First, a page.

9. Noumenon macrumors regular

    Jun 30, 2007
  10. saberahul macrumors 68040

    Nov 6, 2008
    I don't agree. There are many apps like Notes Plus which allow you take very good notes. CourseNotes (i think that's name) allows very good note and sketch and wiki compatibility. For PDF's GoodReader is so far the best I have found and works flawlessly. As far as etextbooks go, I was able to purchase many directly from publisher for engineering course, which aren't as popular as say Chem courses.
  11. Mike Teezie macrumors 68020

    Mike Teezie

    Nov 20, 2002
    This is literally the exact reason I bought my iPad, and I absolutely love it. I have all of my Math, Physics, and CS books in PDF form on my iPad, along with hundreds of other reference books in PDF form. I used GoodReader, but switched to iBooks, but now I might go back because GoodReader is getting (has gotten?) annotation for PDFs.

    It is sooo nice carrying just my iPad instead of two massive texts with me to class. And if I have a few minutes, fire up Safari, AirVideo, or any of the other amazing time vampires on the iPad.

    I was a little worried about using the device for so much reading - I wondered if a Kindle would be better. BUt I'm very happy to say that I don't regret my decision in the least. This is seriously my favorite piece of tech gear I've owned. I like it more than my Mac Pro, MBP, Mac Mini, iPhone, iPods, AppleTV.....all of them.
  12. DNAppleGold macrumors 6502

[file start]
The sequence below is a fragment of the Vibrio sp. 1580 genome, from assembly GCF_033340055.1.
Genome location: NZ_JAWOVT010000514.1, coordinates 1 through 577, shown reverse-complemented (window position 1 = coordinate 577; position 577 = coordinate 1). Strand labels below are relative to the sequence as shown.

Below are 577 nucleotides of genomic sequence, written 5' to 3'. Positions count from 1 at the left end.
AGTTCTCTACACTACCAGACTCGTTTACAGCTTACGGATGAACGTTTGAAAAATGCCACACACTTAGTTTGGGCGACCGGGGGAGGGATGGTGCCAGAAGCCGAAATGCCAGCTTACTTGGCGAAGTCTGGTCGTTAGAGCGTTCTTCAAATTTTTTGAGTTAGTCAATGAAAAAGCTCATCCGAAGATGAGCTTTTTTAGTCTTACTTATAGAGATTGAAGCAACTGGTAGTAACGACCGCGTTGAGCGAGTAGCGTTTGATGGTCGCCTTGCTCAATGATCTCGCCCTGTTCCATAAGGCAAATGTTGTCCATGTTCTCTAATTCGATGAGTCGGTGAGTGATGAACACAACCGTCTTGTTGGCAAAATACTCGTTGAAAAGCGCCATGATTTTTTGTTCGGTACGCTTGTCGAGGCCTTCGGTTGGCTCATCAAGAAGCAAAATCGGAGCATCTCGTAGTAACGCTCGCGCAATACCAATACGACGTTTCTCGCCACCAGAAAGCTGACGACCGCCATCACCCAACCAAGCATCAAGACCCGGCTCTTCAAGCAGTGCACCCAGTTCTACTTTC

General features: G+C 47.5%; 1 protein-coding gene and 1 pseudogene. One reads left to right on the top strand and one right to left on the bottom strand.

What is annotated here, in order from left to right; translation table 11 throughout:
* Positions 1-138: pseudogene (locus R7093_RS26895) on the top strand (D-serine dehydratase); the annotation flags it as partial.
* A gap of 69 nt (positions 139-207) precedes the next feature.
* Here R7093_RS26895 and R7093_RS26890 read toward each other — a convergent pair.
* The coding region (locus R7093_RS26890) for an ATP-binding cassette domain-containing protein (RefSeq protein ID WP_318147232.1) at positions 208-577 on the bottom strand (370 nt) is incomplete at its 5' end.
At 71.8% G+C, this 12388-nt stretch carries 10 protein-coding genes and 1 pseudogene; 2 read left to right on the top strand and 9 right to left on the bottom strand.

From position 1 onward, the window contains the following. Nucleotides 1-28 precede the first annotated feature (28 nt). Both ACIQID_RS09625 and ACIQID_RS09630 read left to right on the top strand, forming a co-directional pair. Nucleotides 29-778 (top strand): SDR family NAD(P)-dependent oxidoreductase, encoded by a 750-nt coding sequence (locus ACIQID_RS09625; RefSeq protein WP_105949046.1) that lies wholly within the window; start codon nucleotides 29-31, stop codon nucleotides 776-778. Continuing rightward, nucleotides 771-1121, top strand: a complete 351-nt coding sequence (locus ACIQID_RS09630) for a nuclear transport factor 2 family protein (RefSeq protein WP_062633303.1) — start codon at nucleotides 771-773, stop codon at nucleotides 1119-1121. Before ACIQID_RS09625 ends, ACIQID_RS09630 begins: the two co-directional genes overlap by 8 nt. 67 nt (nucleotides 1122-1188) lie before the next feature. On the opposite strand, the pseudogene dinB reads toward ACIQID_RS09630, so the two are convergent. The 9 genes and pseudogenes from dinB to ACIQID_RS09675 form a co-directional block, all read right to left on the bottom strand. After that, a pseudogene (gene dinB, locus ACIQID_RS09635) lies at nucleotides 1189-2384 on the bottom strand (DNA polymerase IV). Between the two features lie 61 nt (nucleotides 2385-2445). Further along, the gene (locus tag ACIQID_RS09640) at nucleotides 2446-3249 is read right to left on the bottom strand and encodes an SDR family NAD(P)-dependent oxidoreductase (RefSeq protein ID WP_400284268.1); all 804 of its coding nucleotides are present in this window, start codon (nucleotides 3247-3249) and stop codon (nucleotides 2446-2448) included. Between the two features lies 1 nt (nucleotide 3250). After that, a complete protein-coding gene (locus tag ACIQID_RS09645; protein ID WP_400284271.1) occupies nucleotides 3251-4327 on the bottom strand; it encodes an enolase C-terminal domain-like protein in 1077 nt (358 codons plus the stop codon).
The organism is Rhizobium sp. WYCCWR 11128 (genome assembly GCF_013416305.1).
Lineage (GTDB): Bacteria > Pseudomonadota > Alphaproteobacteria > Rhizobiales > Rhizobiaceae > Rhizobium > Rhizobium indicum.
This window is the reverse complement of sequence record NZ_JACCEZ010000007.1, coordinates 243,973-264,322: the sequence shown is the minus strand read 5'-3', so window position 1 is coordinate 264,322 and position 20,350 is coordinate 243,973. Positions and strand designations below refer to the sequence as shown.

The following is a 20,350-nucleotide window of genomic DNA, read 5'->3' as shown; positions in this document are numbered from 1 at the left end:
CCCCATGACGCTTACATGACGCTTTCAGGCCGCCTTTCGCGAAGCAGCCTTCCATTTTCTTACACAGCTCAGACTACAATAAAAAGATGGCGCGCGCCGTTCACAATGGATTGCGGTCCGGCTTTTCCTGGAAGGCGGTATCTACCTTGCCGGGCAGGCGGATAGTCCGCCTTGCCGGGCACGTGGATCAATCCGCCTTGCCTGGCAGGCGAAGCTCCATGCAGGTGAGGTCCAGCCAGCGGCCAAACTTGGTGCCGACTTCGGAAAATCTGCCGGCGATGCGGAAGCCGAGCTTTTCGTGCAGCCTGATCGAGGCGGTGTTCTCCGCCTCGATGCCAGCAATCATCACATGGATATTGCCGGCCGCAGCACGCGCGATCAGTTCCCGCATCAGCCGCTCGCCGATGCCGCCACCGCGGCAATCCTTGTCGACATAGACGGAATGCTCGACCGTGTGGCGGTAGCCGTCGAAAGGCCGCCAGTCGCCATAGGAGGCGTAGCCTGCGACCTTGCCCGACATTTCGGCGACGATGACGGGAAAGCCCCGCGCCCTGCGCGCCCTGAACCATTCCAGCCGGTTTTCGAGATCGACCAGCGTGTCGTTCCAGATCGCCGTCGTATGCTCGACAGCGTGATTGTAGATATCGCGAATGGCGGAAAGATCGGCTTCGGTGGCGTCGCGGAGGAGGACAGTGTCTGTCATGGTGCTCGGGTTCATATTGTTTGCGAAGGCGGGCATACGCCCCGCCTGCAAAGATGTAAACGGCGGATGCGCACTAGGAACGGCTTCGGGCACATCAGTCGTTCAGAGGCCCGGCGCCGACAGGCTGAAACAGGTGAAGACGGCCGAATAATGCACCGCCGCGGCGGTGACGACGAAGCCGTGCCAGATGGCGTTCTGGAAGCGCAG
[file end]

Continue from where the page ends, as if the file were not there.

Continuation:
Apr 9, 2009
    I just bought an app called "noterize". It allows you to record classes while your taking notes - and notes and audio are synchronized! Plus you can annotate (with words, highlights, and drawing,) pdfs. So you'll have notes, text pages, and lectures all synced. I know there are other similar programs, and I strongly suggest you check out one of them. They really take the art of in-class/meeting note taking to the next level.
  13. macpluslaptop macrumors 6502

    Jun 5, 2007
    I use iAnnotate for my PDFs. You can highlight, bookmark, and annotate them. In November, rumor has it, the iPad OS will get printing capabilities (real, not a workaround) and that will kick it up a notch.

    Now, the iPad is in its primitive incarnation. I use it for notetaking on the fly (in meetings and when I'm doing research for my own work) and that's good, but not great. However, I'd be using pen and paper otherwise, which I'd have to transcribe, so it works for me. As long as you remember it's not quite a laptop, you'll be fine. And the portability can't be rivaled. The best reading device is always the one you have with you!

Share This Page